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Positive thinking helps create positive life
Senior moments
Rich DeLong is the executive director of Station Exchange Senior Care.

Do you believe that as we age, we will become what we think we will become?  
I certainly do. I remember turning 40 and noticing that my size 36-inch-waist pants were getting tight. I commented to myself that I was 40, and that is what happens as we get older.
I guess I expected to continue to increase in size and weight as I aged. With that thinking, I set course to our local Belk’s to shop for a few more pairs of pants that were the next size larger.
Then it hit me. This is insane! Why should I accept this as the normal course of growing older? If this is the case, where and when does it end?
It ended right there and then. Over the next six months, I lost close to
50 pounds; dropped 5 inches off my waist size and had to punch a new hole in my belt. Also, I kept my pants because I am thrifty. It actually was pretty amazing to see how I could fold under the extra inches of material to make my pants stay on, which is why my belt became such an important accessory.
That was 15 years ago. Although my weight and waist-size both have increased slightly in recent years, overall I’m living healthier now than I was then.
Seems like I’m not the only one who believes positive thinking is important. Yale University Associate Professor of Epidemiology and Psychology Dr. Becca Levy, who has researched this idea for almost 20 years, found that having a positive approach to aging (increased wisdom, self-realization, satisfaction and generally being vital and robust) versus negative images (feeling useless, helpless and devalued) is associated with a 7 1/2-year difference in average lifespan.
In other words, the positive people lived longer.
Levy studied people older than 50 regarding their perceptions about growing older. She followed a group of 660 adults from 1975-98.
At the beginning of the study, they completed a survey designed to elicit stereotypes about aging. Statements like “Things keep getting worse as I get older” and “As you get older, you get less useful” were answered positively or negatively.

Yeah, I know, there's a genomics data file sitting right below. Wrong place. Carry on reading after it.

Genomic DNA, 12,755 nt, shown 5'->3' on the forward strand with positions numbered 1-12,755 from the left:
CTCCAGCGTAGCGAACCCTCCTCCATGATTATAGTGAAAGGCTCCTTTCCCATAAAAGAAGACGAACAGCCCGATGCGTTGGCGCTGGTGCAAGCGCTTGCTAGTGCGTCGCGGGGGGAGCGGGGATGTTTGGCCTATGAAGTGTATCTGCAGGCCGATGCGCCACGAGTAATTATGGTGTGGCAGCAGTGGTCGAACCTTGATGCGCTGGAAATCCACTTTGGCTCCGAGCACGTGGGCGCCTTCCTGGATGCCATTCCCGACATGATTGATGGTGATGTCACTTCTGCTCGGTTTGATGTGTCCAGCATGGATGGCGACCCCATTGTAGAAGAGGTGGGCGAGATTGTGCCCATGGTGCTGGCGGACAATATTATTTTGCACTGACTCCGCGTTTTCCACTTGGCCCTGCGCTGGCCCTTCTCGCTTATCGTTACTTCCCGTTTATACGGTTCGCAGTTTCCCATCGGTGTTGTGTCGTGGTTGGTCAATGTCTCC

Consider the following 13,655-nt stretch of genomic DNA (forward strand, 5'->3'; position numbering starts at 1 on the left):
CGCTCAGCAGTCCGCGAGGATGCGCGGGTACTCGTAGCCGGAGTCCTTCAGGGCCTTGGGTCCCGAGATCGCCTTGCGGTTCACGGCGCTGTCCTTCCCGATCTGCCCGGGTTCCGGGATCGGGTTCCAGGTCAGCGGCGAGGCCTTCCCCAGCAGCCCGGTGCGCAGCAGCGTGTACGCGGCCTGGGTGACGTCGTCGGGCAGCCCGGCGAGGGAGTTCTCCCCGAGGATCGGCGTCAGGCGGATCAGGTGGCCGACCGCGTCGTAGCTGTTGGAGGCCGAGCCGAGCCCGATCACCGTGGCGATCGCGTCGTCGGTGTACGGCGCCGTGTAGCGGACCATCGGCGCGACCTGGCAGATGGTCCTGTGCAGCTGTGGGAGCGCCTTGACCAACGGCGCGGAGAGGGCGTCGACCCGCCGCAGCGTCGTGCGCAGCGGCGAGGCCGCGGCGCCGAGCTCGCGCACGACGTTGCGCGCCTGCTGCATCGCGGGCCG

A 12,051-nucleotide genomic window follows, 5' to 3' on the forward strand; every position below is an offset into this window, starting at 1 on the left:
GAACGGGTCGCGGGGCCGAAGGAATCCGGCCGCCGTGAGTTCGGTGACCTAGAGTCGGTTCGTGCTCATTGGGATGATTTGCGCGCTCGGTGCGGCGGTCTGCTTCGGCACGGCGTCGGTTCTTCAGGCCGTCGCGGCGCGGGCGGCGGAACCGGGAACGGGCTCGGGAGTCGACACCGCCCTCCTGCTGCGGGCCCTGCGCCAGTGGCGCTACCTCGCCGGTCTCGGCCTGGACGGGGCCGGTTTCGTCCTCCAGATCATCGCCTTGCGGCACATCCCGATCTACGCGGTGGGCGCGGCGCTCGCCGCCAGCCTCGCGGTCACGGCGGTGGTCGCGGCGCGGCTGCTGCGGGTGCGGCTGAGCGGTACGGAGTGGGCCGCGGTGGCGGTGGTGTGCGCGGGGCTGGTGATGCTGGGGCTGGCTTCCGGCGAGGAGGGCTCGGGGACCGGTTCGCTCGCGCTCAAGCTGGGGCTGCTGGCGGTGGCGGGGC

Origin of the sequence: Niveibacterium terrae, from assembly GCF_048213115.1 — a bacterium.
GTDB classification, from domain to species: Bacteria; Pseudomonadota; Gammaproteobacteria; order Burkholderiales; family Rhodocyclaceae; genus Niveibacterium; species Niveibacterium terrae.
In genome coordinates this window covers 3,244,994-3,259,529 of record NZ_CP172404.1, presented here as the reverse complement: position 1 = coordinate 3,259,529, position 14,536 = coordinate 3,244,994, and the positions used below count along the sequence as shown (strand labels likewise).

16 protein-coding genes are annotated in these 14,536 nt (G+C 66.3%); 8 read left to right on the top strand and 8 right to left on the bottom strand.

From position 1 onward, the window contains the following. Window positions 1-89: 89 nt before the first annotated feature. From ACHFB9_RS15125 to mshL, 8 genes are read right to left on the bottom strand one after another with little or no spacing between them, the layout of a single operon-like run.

The participants with positive scores outlived those who answered negatively. People with a positive bias were more likely to exercise, eat well, limit alcohol, be non-smokers and have had preventive health care. All of these good characteristics are consistent with managing one’s life in a positive manner.
Obviously, it’s not enough to think positively. Positive thoughts must go through metamorphosis and translate into healthy actions, which seem to be the real reasons people live longer. But it has to start somewhere, and a positive mind is a good place to start.
According to U.S. News & World Report, for the next 19 years, an average of 10,000 people a day will turn 65 years of age. Our baby boomers have become a virtual senior tsunami. Obviously, there is great potential in staying engaged, productive and contributing to overall quality of life as we age into our 70s and beyond.
The current paradigm of old age has got to go. The fallacy of judging another person’s state of mind, actions or behaviors based on our own personal biases propagates the misconceptions about aging. Slowing down and sleeping in a rocking chair is not a bad thing — but I’m not ready to do that.
There really is no typical “older personality.” Yet, that is what our culture expects us to think. It’s time to think differently, my friends.

 Call DeLong at 912-531-7867 or go to

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